My response to Representative Schakowsky

As I mentioned two Fridays ago, I received a letter from Jan Schakowsky, representative from Illinois. It wasn’t pleasant to say the least and is reprinted below. As many others suggested, the letter was intended to intimidate me and prevent me from exercising my right to free speech with respect to my protests against the CPSIA law. As far as can be determined, this letter is the only letter ever written by a legislator to a private individual regarding their activism in opposition to the CPSIA law. A well placed source suggests I’m being targeted as the focal point of a negative PR campaign. Whether this is true or not is yet to be determined but in any event, the correspondence merited a response if for no other purpose than to correct its inaccuracies. My response is reprinted following Schakowsky’s letter to me.

Representative Schakowsky’s writes:

February 12, 2009

Dear Ms. Fasanella:
It has come to my attention that, as author of the websites “Fashion-Incubator” and “National Bankruptcy Day,” you have used an illustration of a tombstone to mark the day on which certain provisions of the Consumer Product Safety Improvement Act went into effect.

I agree that the Consumer Product Safety Commission, under the leadership of Chair Nancy Nord, has not implemented the law in such a way that provided guidance and answers to business owners in a timely fashon. However, I am outraged and deeply offended that you have chosen to mark February 10th with such irreverence.

The Consumer Product Safety Improvement Act was passed because there are children who have been injured and killed by dangerous products. These are children who were loved by their families but who now lie under actual tombstones. Let me give you some of their names:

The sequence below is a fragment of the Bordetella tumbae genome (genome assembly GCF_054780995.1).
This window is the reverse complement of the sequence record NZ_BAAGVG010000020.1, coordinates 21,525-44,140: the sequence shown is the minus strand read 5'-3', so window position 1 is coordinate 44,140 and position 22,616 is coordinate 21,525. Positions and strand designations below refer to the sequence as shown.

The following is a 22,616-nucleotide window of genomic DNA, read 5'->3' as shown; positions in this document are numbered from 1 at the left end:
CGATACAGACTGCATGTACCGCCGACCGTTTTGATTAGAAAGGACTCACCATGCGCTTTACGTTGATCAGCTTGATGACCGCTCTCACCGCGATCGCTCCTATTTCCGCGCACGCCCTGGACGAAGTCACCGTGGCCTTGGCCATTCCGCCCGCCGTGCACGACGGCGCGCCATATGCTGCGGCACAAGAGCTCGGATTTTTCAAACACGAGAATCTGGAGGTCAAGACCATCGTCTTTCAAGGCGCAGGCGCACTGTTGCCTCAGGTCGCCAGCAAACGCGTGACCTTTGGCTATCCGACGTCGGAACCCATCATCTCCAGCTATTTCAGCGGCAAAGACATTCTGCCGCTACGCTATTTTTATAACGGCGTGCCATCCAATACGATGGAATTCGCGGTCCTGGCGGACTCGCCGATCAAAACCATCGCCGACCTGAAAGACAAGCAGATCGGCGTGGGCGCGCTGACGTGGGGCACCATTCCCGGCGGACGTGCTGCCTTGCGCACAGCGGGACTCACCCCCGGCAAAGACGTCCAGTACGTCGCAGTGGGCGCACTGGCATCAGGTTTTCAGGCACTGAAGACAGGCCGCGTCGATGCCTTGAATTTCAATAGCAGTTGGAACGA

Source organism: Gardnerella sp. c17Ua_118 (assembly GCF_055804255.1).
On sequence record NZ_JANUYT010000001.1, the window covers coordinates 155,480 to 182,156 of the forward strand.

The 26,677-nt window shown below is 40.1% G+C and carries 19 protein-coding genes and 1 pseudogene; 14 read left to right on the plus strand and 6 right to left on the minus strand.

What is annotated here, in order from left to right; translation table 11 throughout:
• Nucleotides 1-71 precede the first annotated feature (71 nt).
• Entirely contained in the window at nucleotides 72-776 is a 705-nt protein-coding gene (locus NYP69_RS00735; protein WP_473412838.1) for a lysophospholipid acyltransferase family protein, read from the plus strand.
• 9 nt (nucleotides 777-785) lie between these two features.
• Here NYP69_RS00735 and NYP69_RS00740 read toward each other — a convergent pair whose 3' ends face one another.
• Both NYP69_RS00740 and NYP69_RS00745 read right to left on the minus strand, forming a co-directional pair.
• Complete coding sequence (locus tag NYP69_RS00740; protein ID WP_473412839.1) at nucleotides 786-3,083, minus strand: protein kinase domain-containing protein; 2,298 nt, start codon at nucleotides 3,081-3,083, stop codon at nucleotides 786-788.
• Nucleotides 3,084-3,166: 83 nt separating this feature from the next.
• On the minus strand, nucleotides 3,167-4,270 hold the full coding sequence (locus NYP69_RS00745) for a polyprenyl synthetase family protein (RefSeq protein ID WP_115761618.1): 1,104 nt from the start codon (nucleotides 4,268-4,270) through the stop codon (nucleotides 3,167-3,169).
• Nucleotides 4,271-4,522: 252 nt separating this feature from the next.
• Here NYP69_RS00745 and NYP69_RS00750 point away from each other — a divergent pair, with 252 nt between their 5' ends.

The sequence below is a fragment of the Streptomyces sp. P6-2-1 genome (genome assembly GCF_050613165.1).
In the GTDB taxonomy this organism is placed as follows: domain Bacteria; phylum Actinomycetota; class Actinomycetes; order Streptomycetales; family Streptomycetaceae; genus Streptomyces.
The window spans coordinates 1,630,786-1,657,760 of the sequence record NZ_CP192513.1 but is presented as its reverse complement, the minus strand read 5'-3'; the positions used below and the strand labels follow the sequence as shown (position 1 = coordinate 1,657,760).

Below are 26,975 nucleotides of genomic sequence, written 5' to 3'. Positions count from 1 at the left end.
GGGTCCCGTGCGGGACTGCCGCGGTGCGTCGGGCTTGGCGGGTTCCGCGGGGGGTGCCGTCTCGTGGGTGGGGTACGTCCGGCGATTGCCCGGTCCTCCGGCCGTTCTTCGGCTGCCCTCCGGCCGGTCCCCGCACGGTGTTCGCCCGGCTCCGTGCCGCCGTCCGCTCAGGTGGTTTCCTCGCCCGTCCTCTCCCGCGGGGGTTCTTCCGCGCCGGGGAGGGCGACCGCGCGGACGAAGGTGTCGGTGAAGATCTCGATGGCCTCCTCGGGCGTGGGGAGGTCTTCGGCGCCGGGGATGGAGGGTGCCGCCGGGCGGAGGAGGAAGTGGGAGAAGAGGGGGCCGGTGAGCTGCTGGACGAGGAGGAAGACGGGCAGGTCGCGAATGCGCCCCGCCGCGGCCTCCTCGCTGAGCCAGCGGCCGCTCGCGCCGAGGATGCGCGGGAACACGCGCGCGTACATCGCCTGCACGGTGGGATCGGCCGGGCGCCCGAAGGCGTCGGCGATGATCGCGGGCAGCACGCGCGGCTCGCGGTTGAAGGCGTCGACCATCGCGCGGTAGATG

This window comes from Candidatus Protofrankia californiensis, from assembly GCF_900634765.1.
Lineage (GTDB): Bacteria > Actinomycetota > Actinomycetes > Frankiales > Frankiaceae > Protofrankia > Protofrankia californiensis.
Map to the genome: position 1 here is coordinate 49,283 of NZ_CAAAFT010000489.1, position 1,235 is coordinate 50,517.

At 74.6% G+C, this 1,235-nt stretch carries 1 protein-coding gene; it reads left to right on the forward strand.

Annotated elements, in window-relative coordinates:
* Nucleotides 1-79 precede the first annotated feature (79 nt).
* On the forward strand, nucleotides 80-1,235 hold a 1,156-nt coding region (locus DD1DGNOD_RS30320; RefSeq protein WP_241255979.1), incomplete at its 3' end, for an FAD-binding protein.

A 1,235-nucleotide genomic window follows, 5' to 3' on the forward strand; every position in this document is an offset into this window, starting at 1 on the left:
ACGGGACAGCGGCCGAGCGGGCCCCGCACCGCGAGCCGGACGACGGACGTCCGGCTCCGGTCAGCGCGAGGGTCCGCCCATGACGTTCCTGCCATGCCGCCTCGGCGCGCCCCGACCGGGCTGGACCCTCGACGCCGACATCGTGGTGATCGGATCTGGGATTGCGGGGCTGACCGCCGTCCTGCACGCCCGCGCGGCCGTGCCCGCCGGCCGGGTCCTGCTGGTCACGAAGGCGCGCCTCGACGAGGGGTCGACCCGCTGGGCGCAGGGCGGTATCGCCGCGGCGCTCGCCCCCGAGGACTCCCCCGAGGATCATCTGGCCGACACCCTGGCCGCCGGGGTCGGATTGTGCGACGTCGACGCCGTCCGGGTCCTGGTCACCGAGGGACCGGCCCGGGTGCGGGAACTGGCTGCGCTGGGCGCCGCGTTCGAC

• Danny – at sixteen months, he was strangled when the top rail of his poorly designed, untested portable crib collapsed around his neck. Danny is one of seventeen babies who died from this particular design.
  • Kenny – on Thanksgiving Day 2005, Kenny died in excruciating pain after swallowing tiny magnets that had fallen out of his older siblings’ toys. The toys were sold, even knowing that the magnets fall out and the extreme damage – or in Kenny’s case, death – that can result when they are swallowed.
  • Jamell – died after swallowing a charm that came free with children’s shoes and was 99% lead content.
  • Liam – who was caught and suffocated in the gap that formed between his crib rail and mattress when the hardware failed.

All of those deaths and many more could have been prevented if a law like the Consumer Product Safety Improvement Act had been in place. Out of respect for those children and their families, I hope you will remove all images of tombstones from your sites, tone down your rhetoric, and work to protect children’s lives by focusing on product safety.